The Civics Lab

What's all the Buzz?- Interview with Erika Thompson and the ABC (Austin Bee City) Resolution

March 03, 2022 David Thomason Season 2 Episode 3
The Civics Lab
What's all the Buzz?- Interview with Erika Thompson and the ABC (Austin Bee City) Resolution
Show Notes Transcript Chapter Markers

We did a quick take with Erika Thompson (@texasbeeworks), founder of Texas Beeworks and professional bee keeper, along with advocates from UT  and the community, on a recent Austin City Council to make Austin a Bee City.  What's a Bee City?  Have a listen!  If you want to know more about the work Erika Thompson is conducting, take a look at her profile article in Texas Monthly.  https://www.texasmonthly.com/being-texan/erika-thompson-beekeeper-tiktok/

Speaker 1:

So the civic labs here down at Austin city hall , uh , we had the opportunity to hear a resolution that was just passed on making Austin a B city. So thought we would just , uh , talk to the folks that are down here that have been working in this , the world of bees be colonies, why this is important for Austin to become a B city.

Speaker 2:

Well,

Speaker 3:

Let's go

Speaker 1:

Ahead and , and you wanna say your name? What's your

Speaker 3:

Name? My name is Erica Thompson. I'm a full-time professional beekeeper and the founder of Texas Bworks . And this is such an important public policy. It's just going to promote the health and wellness of pollinators. It's gonna preserve their habitat , Decrease the use of pesticides and really bring a lot of awareness to, to the plight that bees are facing.

Speaker 1:

Yeah. You know, that's, it's something that a lot of people don't think about when they, they go outside it's uh , oftentimes people think of bees as a , as a nuisance or distraction. So why is it important that Austin is a be city? What does that, what does that do to, to our overall health and E co

Speaker 3:

Sure . Bees are incredibly important to the health of our ecosystem, as well as our food system. And, you know, we , we think about honeybees as being the primary pollinators, but of course there's over 20,000 species of native bees. And a lot of those native bees are, you know , being threatened by habitat loss . As we see more people moving , these native landscapes are decreasing and becoming viewer , and we really need to preserve those areas so that we can support these populations and these which are just so important to our community. Yeah .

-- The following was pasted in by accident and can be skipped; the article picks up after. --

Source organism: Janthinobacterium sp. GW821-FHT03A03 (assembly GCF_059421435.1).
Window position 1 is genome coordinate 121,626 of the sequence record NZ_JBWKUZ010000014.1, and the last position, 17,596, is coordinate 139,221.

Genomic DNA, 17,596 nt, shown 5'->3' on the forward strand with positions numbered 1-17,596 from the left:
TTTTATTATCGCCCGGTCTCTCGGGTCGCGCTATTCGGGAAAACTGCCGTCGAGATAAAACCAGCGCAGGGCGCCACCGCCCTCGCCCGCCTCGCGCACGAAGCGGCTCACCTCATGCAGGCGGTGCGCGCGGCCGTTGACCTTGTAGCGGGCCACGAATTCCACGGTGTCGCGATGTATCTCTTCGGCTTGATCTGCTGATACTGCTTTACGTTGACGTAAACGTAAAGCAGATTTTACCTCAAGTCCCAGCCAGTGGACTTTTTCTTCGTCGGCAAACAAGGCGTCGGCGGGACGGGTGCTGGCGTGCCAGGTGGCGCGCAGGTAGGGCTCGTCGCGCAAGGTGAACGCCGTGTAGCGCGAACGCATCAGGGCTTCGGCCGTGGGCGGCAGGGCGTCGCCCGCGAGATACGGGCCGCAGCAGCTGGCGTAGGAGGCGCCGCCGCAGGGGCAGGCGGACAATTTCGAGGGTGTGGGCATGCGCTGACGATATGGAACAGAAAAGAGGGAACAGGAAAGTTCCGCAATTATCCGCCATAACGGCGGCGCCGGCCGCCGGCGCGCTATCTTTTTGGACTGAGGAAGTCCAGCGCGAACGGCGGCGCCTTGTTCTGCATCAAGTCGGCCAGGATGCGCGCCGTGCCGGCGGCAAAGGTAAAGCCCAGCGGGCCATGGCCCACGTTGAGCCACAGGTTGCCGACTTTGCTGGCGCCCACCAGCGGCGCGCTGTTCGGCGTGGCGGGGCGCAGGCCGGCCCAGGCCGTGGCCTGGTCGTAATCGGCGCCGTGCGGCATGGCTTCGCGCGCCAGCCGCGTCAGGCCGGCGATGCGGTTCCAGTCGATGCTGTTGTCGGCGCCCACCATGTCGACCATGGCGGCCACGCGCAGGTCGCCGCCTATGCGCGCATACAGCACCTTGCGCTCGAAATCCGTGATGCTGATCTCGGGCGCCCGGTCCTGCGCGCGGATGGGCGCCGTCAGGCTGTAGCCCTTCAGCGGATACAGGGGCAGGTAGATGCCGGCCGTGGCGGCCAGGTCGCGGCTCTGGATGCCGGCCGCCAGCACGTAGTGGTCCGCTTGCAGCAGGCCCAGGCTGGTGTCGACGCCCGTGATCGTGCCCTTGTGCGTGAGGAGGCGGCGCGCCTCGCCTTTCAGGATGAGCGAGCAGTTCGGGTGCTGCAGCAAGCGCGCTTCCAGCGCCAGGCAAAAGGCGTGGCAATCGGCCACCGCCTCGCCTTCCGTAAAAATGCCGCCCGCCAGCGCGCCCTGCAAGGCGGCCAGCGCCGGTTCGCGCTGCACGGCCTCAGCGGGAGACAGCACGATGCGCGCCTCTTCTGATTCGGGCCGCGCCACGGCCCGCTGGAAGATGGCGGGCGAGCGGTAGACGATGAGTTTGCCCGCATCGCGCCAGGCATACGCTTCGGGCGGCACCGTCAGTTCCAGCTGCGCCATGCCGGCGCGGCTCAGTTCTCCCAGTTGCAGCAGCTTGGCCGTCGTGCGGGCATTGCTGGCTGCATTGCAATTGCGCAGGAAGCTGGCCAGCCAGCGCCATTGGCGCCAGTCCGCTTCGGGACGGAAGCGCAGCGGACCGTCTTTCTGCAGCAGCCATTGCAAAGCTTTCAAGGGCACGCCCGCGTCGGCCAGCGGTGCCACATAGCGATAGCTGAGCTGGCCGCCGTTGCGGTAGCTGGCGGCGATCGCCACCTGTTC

Speaker 1:

And we have some other folks here from different groups. We have the , the BVO group from the university of Texas that testify . And y'all want to make a few comments about what Bibo is, why y'all started this , uh , why the university of Texas is involved in something like this.

Speaker 4:

Okay. Um , I'm a freshman at UT in the first year member of Bibo human society. And it's really interesting to see how much we've built a community at UT and just around campus surrounding bees and raising awareness and to pollinators and everything. And this bill or this item being passed is just really good for the whole city of Austin, just to see that it can be on a bigger scale and we can do it all across

Speaker 3:

Everywhere.

Speaker 4:

Yeah . Um , I'm Des T I'm a senior at UT I'm the president of the Bebo beekeeping society. And we just recently worked to attain B campus USA certification for UT Austin in June, 2020. Um, which was really exciting. We just submitted our first renewal report , um, which was a really big milestone. So seeing that this is gonna be implemented on a largest scale with the city of Austin, it's really , um , exciting, you know, the work that we've done with B campus USA has been really rewarding and knowing that other members of the Austin community can participate in supporting pollinators and native ecosystems , um, it's something that Viv O is super excited

Speaker 1:

About. Yeah. And , and you wanna say your name, you made a really good point earlier about Rachel , the Canary and the coal mine .

Speaker 5:

Yeah. Uh , uh , the , in the , uh, uh, three minutes did gimme enough time to say everything that I wanted to say, cuz I'm not, I wasn't that well organized , but , uh, the three major asides that are being , uh , put over on crops across the country , um, are, are turning out to be not the safe , uh , pesticides that they were, they were touted as , uh , we've got, we've got the ized , which don't seem to be a big problem for , uh, yet that we know of for people, but they are persistent and they, and they go from the plants to the ground, they're washed into the waterways and then they are everywhere and they , uh , and they , they bio accumulate in plants and then they killed bees. And , uh , the , the other two big ones , uh , are the , uh , Monsanto , uh , Roundup , uh , which is , is causing the , uh , uh , real big problems I think with , uh , non Hudkins lymphoma and , and , and other cancers. And , uh , then , uh , the , uh , um , the third one, which I

Speaker 1:

That's okay, forget

Speaker 5:

The name up , but it , but it's, it's, it's also , uh , causing , um , uh , problems with, with cancers. And when you take a poison and, and use it to kill something specific, the fact is that living beings all originated from the same source that , and we are more complex than the bees. So it takes longer before , uh , we start to see the effects of the people, but , uh , you know , just like I said , the , the , the , uh , Canary in the coal , just as the Canary needs to breathe and is more sensitive when something goes wrong, these bees are telling us that something's going badly wrong.

Speaker 1:

Yeah. Well, I appreciate you taking time. Congratulations. Thank you for the work you've done on this. That means a lot to the city of Austin. Thank you. This is David Thomas reporting from the city hall.

Erika Thompson Comments